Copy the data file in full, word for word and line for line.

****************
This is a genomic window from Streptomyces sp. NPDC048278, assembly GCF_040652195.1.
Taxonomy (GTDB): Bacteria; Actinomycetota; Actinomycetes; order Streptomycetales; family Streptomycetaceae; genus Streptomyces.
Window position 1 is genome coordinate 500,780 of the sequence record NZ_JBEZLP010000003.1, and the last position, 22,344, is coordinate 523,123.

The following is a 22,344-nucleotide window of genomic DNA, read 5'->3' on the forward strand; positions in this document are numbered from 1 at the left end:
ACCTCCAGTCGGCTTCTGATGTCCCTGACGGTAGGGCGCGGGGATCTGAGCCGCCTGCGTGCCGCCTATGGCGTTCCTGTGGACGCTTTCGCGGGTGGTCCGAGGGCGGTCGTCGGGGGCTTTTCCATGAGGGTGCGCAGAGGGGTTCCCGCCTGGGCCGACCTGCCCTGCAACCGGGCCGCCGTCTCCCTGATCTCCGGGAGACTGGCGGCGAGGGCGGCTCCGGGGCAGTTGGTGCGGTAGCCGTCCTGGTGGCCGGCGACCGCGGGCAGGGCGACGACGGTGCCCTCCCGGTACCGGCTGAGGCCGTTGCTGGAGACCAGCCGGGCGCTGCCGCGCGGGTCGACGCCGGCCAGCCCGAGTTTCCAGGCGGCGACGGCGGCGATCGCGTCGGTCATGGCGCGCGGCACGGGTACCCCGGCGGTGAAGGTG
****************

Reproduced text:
This is a genomic window from Streptomyces sp. NPDC048278, assembly GCF_040652195.1.
Taxonomy (GTDB): Bacteria; Actinomycetota; Actinomycetes; order Streptomycetales; family Streptomycetaceae; genus Streptomyces.
Window position 1 is genome coordinate 500,780 of the sequence record NZ_JBEZLP010000003.1, and the last position, 22,344, is coordinate 523,123.

The following is a 22,344-nucleotide window of genomic DNA, read 5'->3' on the forward strand; positions in this document are numbered from 1 at the left end:
ACCTCCAGTCGGCTTCTGATGTCCCTGACGGTAGGGCGCGGGGATCTGAGCCGCCTGCGTGCCGCCTATGGCGTTCCTGTGGACGCTTTCGCGGGTGGTCCGAGGGCGGTCGTCGGGGGCTTTTCCATGAGGGTGCGCAGAGGGGTTCCCGCCTGGGCCGACCTGCCCTGCAACCGGGCCGCCGTCTCCCTGATCTCCGGGAGACTGGCGGCGAGGGCGGCTCCGGGGCAGTTGGTGCGGTAGCCGTCCTGGTGGCCGGCGACCGCGGGCAGGGCGACGACGGTGCCCTCCCGGTACCGGCTGAGGCCGTTGCTGGAGACCAGCCGGGCGCTGCCGCGCGGGTCGACGCCGGCCAGCCCGAGTTTCCAGGCGGCGACGGCGGCGATCGCGTCGGTCATGGCGCGCGGCACGGGTACCCCGGCGGTGAAGGTG